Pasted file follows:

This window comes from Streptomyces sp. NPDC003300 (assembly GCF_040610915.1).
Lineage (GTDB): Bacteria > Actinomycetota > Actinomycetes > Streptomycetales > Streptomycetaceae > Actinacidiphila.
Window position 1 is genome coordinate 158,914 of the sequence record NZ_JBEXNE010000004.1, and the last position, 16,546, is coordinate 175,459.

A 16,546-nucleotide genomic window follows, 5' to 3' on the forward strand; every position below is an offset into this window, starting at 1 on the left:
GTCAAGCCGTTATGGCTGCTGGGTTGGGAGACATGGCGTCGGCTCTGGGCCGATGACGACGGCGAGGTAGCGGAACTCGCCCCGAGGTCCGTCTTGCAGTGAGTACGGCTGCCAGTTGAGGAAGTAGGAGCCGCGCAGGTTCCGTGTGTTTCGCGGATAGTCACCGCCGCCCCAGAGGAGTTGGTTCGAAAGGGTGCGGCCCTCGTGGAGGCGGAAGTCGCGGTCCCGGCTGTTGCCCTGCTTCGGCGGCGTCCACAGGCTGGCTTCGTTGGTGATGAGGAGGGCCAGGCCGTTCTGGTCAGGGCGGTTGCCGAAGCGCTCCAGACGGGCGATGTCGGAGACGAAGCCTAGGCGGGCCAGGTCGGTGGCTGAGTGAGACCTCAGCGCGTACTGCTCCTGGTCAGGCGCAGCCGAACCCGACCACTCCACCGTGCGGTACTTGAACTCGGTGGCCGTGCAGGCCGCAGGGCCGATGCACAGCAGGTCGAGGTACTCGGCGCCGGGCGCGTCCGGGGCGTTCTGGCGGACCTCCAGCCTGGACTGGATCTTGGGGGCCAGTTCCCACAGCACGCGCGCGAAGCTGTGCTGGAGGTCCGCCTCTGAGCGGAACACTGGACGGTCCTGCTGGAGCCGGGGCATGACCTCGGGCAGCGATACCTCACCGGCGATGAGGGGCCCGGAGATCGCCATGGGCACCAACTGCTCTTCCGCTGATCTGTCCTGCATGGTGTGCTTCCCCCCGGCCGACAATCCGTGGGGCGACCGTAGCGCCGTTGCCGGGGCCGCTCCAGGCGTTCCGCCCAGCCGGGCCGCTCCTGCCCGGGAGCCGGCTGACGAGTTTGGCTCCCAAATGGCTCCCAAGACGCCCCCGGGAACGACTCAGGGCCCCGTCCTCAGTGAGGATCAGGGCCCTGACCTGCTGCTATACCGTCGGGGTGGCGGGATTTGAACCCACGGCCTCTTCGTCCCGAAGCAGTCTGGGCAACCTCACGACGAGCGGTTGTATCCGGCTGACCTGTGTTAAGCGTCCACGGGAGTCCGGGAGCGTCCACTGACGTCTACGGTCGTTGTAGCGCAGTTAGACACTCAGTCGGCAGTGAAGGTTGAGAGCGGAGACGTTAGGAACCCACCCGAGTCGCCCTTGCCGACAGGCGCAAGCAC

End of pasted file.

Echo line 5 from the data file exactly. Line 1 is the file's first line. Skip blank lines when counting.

GTCAAGCCGTTATGGCTGCTGGGTTGGGAGACATGGCGTCGGCTCTGGGCCGATGACGACGGCGAGGTAGCGGAACTCGCCCCGAGGTCCGTCTTGCAGTGAGTACGGCTGCCAGTTGAGGAAGTAGGAGCCGCGCAGGTTCCGTGTGTTTCGCGGATAGTCACCGCCGCCCCAGAGGAGTTGGTTCGAAAGGGTGCGGCCCTCGTGGAGGCGGAAGTCGCGGTCCCGGCTGTTGCCCTGCTTCGGCGGCGTCCACAGGCTGGCTTCGTTGGTGATGAGGAGGGCCAGGCCGTTCTGGTCAGGGCGGTTGCCGAAGCGCTCCAGACGGGCGATGTCGGAGACGAAGCCTAGGCGGGCCAGGTCGGTGGCTGAGTGAGACCTCAGCGCGTACTGCTCCTGGTCAGGCGCAGCCGAACCCGACCACTCCACCGTGCGGTACTTGAACTCGGTGGCCGTGCAGGCCGCAGGGCCGATGCACAGCAGGTCGAGGTACTCGGCGCCGGGCGCGTCCGGGGCGTTCTGGCGGACCTCCAGCCTGGACTGGATCTTGGGGGCCAGTTCCCACAGCACGCGCGCGAAGCTGTGCTGGAGGTCCGCCTCTGAGCGGAACACTGGACGGTCCTGCTGGAGCCGGGGCATGACCTCGGGCAGCGATACCTCACCGGCGATGAGGGGCCCGGAGATCGCCATGGGCACCAACTGCTCTTCCGCTGATCTGTCCTGCATGGTGTGCTTCCCCCCGGCCGACAATCCGTGGGGCGACCGTAGCGCCGTTGCCGGGGCCGCTCCAGGCGTTCCGCCCAGCCGGGCCGCTCCTGCCCGGGAGCCGGCTGACGAGTTTGGCTCCCAAATGGCTCCCAAGACGCCCCCGGGAACGACTCAGGGCCCCGTCCTCAGTGAGGATCAGGGCCCTGACCTGCTGCTATACCGTCGGGGTGGCGGGATTTGAACCCACGGCCTCTTCGTCCCGAAGCAGTCTGGGCAACCTCACGACGAGCGGTTGTATCCGGCTGACCTGTGTTAAGCGTCCACGGGAGTCCGGGAGCGTCCACTGACGTCTACGGTCGTTGTAGCGCAGTTAGACACTCAGTCGGCAGTGAAGGTTGAGAGCGGAGACGTTAGGAACCCACCCGAGTCGCCCTTGCCGACAGGCGCAAGCAC